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View Diary: Report: Post-recession jobs don't pay as well as the ones that were lost (131 comments)

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  •  several problems with that (0+ / 0-)

    First of all, this:

    The savings in production costs do not end up as profits for the corporation; they have resulted in lower prices for consumers.

    simply isn't true-----global corporations are making record profits, in the middle of a global recession, for a reason.

    Second, and more importantly, your plan hurts poor people the most. In the United States, real wages have declined steadily for the past 30 years, the wealth held by the lowest 80% of the population has decreased drastically, and unemployment levels are at their highest in many decades. Under those conditions, consumers are forced to stretch as much value as they can out of every scarce dollar—and asking them to patriotically (and voluntarily) pay higher prices  is unrealistic at best.

    They already have virtually nothing--and you are asking them to live on even less.  

    And of course there is the simple fact that there is no “American” to buy anymore.  It is no longer the 1970’s, when Hondas were all made in Japan and Fords were all made in Detroit. All of the large corporations are now global, and none of them have any loyalty whatsoever to any national government anywhere. General Motors is no more or less “American” than BP or Toyota. Which is the “American” car?—the GM (which is partially foreign-owned) that is made in Canada, or the Toyota (which is partially American-owned) that is made in Tennessee? What happens when you have an electronics device that is made from material mined in South Africa and plastic from Germany, using semiconductors from Ireland that were designed in Costa Rica, whose parts were shipped here on a Swedish ship that's financed by an Icelandic bank, then assembled in Mexico and sold in an electronics chain store in Boston that is owned by the Japanese?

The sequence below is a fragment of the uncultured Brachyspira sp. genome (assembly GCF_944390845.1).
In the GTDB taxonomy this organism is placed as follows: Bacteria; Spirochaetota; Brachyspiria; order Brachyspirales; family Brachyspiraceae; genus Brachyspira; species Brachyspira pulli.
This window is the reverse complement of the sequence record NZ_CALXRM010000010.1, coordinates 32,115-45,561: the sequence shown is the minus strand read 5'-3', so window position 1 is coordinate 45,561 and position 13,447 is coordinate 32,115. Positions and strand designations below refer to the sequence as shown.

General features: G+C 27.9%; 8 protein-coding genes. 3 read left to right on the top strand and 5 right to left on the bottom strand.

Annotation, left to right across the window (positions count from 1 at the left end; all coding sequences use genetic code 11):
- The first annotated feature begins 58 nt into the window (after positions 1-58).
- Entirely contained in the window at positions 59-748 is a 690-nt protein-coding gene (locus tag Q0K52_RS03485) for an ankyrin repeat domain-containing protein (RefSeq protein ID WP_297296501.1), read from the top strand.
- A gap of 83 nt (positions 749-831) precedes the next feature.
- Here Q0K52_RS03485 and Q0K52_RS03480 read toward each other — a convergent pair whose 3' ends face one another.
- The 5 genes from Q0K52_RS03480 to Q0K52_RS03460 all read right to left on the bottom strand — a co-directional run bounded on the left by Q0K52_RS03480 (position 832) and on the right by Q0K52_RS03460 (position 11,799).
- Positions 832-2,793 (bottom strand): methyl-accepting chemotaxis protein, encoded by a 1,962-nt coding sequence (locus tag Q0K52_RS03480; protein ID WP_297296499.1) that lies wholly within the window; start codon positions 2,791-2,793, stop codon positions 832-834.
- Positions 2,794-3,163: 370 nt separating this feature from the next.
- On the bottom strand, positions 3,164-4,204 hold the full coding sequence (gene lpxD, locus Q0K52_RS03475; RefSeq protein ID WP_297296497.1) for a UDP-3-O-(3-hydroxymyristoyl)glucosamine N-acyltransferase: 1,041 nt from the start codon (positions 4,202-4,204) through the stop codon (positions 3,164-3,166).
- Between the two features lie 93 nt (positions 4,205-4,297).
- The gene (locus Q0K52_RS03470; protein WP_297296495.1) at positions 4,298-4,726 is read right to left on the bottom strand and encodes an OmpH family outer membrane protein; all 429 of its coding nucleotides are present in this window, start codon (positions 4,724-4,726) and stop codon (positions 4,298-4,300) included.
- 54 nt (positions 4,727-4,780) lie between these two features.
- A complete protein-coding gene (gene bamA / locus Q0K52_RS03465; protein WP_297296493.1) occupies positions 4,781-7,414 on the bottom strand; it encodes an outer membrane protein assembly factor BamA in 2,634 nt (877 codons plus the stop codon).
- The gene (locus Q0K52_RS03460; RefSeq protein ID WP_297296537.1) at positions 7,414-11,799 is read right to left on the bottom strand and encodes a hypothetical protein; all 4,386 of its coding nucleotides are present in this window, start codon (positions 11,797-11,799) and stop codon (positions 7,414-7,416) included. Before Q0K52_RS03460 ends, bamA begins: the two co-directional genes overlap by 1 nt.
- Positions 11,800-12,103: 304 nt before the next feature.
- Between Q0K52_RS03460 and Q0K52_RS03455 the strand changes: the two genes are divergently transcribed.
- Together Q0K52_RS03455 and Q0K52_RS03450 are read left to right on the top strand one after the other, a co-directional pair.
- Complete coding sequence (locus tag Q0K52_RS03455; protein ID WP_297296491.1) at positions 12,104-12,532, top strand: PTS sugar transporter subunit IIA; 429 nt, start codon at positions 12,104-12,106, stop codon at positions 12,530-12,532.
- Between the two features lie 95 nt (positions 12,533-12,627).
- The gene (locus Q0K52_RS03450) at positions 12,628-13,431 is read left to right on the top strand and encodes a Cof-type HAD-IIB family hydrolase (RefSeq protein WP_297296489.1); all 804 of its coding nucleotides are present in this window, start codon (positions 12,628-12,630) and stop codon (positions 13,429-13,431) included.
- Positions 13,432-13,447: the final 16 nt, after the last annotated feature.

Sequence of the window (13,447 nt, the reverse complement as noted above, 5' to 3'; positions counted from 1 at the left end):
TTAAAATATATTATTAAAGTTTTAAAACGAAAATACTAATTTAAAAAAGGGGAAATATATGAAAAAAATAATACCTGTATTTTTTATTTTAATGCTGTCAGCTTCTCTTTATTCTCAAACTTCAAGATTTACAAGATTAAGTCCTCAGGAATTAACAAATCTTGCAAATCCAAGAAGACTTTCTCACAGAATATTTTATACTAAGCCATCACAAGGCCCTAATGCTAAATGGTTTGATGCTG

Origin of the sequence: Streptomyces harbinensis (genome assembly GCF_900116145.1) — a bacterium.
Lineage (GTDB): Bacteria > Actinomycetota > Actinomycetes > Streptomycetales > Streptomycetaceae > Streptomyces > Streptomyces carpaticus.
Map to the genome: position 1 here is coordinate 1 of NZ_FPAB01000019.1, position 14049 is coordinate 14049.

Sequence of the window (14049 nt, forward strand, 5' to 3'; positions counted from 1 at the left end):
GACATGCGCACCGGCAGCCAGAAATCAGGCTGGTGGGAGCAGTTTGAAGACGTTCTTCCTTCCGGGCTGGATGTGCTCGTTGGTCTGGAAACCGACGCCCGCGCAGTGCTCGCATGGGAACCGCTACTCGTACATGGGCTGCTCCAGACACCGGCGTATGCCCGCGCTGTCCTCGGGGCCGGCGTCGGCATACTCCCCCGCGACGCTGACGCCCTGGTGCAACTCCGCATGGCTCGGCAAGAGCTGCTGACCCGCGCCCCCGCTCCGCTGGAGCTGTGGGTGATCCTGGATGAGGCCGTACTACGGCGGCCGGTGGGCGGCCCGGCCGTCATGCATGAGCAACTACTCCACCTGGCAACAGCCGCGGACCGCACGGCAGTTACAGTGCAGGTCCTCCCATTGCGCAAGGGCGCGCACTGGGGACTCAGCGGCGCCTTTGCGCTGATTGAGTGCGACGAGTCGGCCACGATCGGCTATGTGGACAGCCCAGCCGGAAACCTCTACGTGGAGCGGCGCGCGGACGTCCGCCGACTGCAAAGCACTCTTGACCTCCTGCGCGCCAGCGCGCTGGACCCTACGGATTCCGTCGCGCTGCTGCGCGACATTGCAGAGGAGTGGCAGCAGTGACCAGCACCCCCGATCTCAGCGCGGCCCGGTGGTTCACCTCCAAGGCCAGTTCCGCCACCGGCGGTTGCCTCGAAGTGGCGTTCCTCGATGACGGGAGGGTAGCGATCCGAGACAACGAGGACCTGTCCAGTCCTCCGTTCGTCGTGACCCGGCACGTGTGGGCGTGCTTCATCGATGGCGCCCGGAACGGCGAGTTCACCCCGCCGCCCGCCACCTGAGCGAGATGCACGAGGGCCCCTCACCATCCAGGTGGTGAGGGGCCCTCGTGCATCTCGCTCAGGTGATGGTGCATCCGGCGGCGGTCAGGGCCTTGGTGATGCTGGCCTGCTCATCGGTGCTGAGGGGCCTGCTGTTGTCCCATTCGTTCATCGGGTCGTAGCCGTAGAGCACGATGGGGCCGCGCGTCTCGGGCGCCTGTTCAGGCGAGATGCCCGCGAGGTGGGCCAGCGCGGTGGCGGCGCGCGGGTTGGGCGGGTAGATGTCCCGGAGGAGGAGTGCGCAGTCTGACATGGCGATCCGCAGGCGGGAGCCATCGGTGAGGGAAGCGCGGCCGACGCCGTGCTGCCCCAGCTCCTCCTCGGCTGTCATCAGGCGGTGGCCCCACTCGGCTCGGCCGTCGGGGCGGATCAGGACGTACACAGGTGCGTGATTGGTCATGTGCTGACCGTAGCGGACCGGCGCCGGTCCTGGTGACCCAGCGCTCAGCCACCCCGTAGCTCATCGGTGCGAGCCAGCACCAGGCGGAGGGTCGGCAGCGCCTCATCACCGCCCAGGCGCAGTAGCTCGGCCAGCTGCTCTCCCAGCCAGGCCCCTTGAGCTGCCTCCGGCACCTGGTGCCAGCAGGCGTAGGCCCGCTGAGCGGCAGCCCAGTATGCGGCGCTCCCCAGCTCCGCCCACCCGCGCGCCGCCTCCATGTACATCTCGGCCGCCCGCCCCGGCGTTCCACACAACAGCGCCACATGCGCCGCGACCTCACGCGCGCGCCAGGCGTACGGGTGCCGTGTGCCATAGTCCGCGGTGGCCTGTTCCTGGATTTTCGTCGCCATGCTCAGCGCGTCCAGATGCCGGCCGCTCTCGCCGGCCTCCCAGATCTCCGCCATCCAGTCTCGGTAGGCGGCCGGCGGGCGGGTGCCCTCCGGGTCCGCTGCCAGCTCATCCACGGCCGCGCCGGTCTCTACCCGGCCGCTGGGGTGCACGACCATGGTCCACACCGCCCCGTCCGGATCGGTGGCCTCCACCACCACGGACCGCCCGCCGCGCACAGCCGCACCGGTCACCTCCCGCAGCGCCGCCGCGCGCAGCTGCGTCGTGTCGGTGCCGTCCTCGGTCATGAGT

You are defending a world that simply no longer exists.

    •  Profits are high vs. the 50's in (1+ / 0-)
      Recommended by:
      samddobermann

      nominal dollars, sure. But what matters is the margin, and margins on consumer products have been declining for decades. Who can deny the benefit to the consumer that has come from globalization? True, we don't have the cash to spend on things because we've lost our jobs, but prices are inarguably lower for those that do have money to buy things.

      I'm in the I-fucking-love-this-guy wing of the Democratic Party!

      by doc2 on Wed Jul 27, 2011 at 06:58:33 PM PDT

      [ Parent ]

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